Bacteria and fungi might conjure up images of diseases and spoiled food, but they also do a lot of good. The billions of microbes in a handful of dead leaves, for example, act as nature’s recyclers and regenerate nutrients needed for the next generation of plants to grow.
“If it wasn’t for bacteria and fungi, we’d be surrounded by masses of dead trees and plant matter, so they actually do a really important job,” said Sydney Glassman, an assistant professor in the Department of Microbiology and Plant Pathology at the University of California, Riverside.
While microbial communities are the engines driving the breakdown of dead plants and animals, little is known about whether they are equipped to handle big changes in climate. In a paper published today in the Proceedings of the National Academy of Sciences, Glassman and colleagues at UC Irvine examined what happens after microbial communities move into new climate conditions. The study is a first step toward understanding the vulnerability of these ecosystems to climate change.
To mimic a warming planet, the researchers chose five study sites that differ in climate along the San Jacinto Mountains in southern California, three of which are in natural reserves operated by the University of California. Each site has its own set of resident microbes accustomed to the local climate.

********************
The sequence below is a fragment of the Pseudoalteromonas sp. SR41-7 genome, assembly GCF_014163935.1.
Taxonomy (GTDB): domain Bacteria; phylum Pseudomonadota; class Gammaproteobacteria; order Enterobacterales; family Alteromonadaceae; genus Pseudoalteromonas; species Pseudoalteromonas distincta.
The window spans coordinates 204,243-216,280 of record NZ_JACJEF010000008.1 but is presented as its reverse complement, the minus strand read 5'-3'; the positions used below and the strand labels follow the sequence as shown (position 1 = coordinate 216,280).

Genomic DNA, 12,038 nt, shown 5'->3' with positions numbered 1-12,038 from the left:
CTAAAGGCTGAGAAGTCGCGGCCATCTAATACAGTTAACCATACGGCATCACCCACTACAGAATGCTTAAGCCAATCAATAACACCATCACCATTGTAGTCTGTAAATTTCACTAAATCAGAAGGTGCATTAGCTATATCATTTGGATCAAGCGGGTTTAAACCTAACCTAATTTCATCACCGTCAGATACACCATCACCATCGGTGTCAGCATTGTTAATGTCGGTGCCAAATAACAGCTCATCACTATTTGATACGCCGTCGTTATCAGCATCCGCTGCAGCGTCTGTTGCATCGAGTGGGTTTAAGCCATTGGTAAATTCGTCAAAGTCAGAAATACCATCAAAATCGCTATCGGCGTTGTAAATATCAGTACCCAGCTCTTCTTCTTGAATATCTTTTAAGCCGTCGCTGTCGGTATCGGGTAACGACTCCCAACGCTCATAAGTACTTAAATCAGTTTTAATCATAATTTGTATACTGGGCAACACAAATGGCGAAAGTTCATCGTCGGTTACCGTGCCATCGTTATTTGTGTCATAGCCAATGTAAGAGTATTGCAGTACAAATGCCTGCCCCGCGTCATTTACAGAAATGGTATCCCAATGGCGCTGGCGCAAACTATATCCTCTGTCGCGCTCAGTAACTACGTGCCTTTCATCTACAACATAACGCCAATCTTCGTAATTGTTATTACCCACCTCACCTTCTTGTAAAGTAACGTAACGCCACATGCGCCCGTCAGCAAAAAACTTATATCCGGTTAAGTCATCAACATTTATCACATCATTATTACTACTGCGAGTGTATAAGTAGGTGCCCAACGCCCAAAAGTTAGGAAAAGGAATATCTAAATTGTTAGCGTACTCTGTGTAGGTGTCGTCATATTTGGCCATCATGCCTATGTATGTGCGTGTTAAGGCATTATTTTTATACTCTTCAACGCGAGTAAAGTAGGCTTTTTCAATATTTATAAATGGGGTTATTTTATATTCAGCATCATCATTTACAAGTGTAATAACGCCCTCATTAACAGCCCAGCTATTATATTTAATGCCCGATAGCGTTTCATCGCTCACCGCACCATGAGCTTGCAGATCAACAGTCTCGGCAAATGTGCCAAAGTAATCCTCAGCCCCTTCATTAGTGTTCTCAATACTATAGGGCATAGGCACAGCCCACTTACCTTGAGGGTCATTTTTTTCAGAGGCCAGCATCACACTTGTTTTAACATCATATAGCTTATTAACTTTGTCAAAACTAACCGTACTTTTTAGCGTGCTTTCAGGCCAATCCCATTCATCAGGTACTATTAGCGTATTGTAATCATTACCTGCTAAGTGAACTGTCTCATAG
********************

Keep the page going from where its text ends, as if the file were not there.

“While we know that climate affects how fast microbes can recycle plant material, we don’t know how important the particular types of microbes are to recycling,” said Jennifer Martiny, a UC Irvine professor and co-author of the study.
To move the microbial communities around, the researchers contained the microbes in nylon containers with miniscule pores. These “microbial cages” were filled with dead, sterilized grass and live microbes sourced from each study site. The containers allowed water and nutrients —but not microbes — to move in and out. The amount of grass decayed by the caged microbes was measured at six, 12, and 18 months.
The study confirmed previous results that sites with moderate climates (not too hot or cold and not too wet or dry) saw the most decay and therefore were the most effective places for nutrient recycling. More surprisingly, however, the source of the microbes also affected the amount of decay. Microbes from certain sites performed better than others, even outside their resident environment. For example, when moved into the drier shrubland, grassland-sourced microbes outperformed the shrubland residents by as much as 40 percent.
“We expected to see a ‘home-field advantage’ situation where every microbial community decomposed best at its own site, but that wasn’t the case,” Glassman said. “While we know that microbes decay plants more slowly in hotter and drier environments, we are just now learning that specific microbial communities play an independent role in decomposition, and it is yet to be seen how these communities will be affected by climate change and desertification.”
The title of the paper is “Decomposition responses to climate depend on microbial community composition.” In addition to Glassman, who completed the work as a postdoctoral researcher at UC Irvine, collaborators at UC Irvine are: Martiny, Claudia Weihe, Junhui Li, Michaeline Albright, Caitlin Looby, Adam Martiny, Kathleen Treseder, and Steven Allison. The study was funded by the National Science Foundation.